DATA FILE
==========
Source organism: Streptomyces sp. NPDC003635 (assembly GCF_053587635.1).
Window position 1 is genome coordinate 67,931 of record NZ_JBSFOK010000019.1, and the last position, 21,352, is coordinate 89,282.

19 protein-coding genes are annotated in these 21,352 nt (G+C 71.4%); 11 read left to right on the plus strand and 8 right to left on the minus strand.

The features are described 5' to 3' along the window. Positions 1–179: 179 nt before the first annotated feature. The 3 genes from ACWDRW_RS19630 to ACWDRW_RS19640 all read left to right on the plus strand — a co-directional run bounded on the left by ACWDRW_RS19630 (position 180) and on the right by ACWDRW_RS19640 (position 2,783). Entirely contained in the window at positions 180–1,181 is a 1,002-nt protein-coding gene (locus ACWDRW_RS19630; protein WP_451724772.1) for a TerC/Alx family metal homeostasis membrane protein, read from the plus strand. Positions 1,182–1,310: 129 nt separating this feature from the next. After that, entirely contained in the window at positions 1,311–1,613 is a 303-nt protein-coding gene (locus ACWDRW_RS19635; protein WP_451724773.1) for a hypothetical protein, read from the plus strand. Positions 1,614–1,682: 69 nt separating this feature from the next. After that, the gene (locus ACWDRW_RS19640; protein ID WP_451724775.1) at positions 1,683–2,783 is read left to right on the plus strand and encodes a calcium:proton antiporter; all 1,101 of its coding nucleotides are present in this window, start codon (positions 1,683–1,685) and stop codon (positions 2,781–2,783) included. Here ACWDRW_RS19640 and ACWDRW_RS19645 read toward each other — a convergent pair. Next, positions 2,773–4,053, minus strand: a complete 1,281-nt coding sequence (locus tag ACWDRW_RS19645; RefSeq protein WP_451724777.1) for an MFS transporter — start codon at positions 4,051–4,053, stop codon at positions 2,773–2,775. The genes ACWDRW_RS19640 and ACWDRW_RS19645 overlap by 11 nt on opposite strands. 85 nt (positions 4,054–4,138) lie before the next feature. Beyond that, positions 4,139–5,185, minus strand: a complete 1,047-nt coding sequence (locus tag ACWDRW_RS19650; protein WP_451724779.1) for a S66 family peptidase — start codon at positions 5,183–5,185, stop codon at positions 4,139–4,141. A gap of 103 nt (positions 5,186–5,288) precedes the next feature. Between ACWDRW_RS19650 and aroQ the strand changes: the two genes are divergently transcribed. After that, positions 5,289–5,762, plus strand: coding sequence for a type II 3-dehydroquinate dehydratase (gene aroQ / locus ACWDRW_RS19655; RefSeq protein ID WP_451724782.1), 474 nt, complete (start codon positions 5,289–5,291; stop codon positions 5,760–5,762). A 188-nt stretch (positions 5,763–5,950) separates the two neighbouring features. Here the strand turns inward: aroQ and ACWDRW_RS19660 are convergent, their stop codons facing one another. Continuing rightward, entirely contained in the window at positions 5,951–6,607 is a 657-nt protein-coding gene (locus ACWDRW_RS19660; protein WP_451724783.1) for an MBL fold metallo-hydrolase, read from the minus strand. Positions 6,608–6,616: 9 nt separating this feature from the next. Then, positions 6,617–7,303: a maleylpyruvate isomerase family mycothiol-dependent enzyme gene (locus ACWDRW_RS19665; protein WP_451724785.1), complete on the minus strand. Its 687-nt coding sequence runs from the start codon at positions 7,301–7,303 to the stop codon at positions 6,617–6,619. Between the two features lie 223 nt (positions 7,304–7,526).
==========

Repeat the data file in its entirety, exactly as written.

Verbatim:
Source organism: Streptomyces sp. NPDC003635 (assembly GCF_053587635.1).
Window position 1 is genome coordinate 67,931 of record NZ_JBSFOK010000019.1, and the last position, 21,352, is coordinate 89,282.

19 protein-coding genes are annotated in these 21,352 nt (G+C 71.4%); 11 read left to right on the plus strand and 8 right to left on the minus strand.

The features are described 5' to 3' along the window. Positions 1–179: 179 nt before the first annotated feature. The 3 genes from ACWDRW_RS19630 to ACWDRW_RS19640 all read left to right on the plus strand — a co-directional run bounded on the left by ACWDRW_RS19630 (position 180) and on the right by ACWDRW_RS19640 (position 2,783). Entirely contained in the window at positions 180–1,181 is a 1,002-nt protein-coding gene (locus ACWDRW_RS19630; protein WP_451724772.1) for a TerC/Alx family metal homeostasis membrane protein, read from the plus strand. Positions 1,182–1,310: 129 nt separating this feature from the next. After that, entirely contained in the window at positions 1,311–1,613 is a 303-nt protein-coding gene (locus ACWDRW_RS19635; protein WP_451724773.1) for a hypothetical protein, read from the plus strand. Positions 1,614–1,682: 69 nt separating this feature from the next. After that, the gene (locus ACWDRW_RS19640; protein ID WP_451724775.1) at positions 1,683–2,783 is read left to right on the plus strand and encodes a calcium:proton antiporter; all 1,101 of its coding nucleotides are present in this window, start codon (positions 1,683–1,685) and stop codon (positions 2,781–2,783) included. Here ACWDRW_RS19640 and ACWDRW_RS19645 read toward each other — a convergent pair. Next, positions 2,773–4,053, minus strand: a complete 1,281-nt coding sequence (locus tag ACWDRW_RS19645; RefSeq protein WP_451724777.1) for an MFS transporter — start codon at positions 4,051–4,053, stop codon at positions 2,773–2,775. The genes ACWDRW_RS19640 and ACWDRW_RS19645 overlap by 11 nt on opposite strands. 85 nt (positions 4,054–4,138) lie before the next feature. Beyond that, positions 4,139–5,185, minus strand: a complete 1,047-nt coding sequence (locus tag ACWDRW_RS19650; protein WP_451724779.1) for a S66 family peptidase — start codon at positions 5,183–5,185, stop codon at positions 4,139–4,141. A gap of 103 nt (positions 5,186–5,288) precedes the next feature. Between ACWDRW_RS19650 and aroQ the strand changes: the two genes are divergently transcribed. After that, positions 5,289–5,762, plus strand: coding sequence for a type II 3-dehydroquinate dehydratase (gene aroQ / locus ACWDRW_RS19655; RefSeq protein ID WP_451724782.1), 474 nt, complete (start codon positions 5,289–5,291; stop codon positions 5,760–5,762). A 188-nt stretch (positions 5,763–5,950) separates the two neighbouring features. Here the strand turns inward: aroQ and ACWDRW_RS19660 are convergent, their stop codons facing one another. Continuing rightward, entirely contained in the window at positions 5,951–6,607 is a 657-nt protein-coding gene (locus ACWDRW_RS19660; protein WP_451724783.1) for an MBL fold metallo-hydrolase, read from the minus strand. Positions 6,608–6,616: 9 nt separating this feature from the next. Then, positions 6,617–7,303: a maleylpyruvate isomerase family mycothiol-dependent enzyme gene (locus ACWDRW_RS19665; protein WP_451724785.1), complete on the minus strand. Its 687-nt coding sequence runs from the start codon at positions 7,301–7,303 to the stop codon at positions 6,617–6,619. Between the two features lie 223 nt (positions 7,304–7,526).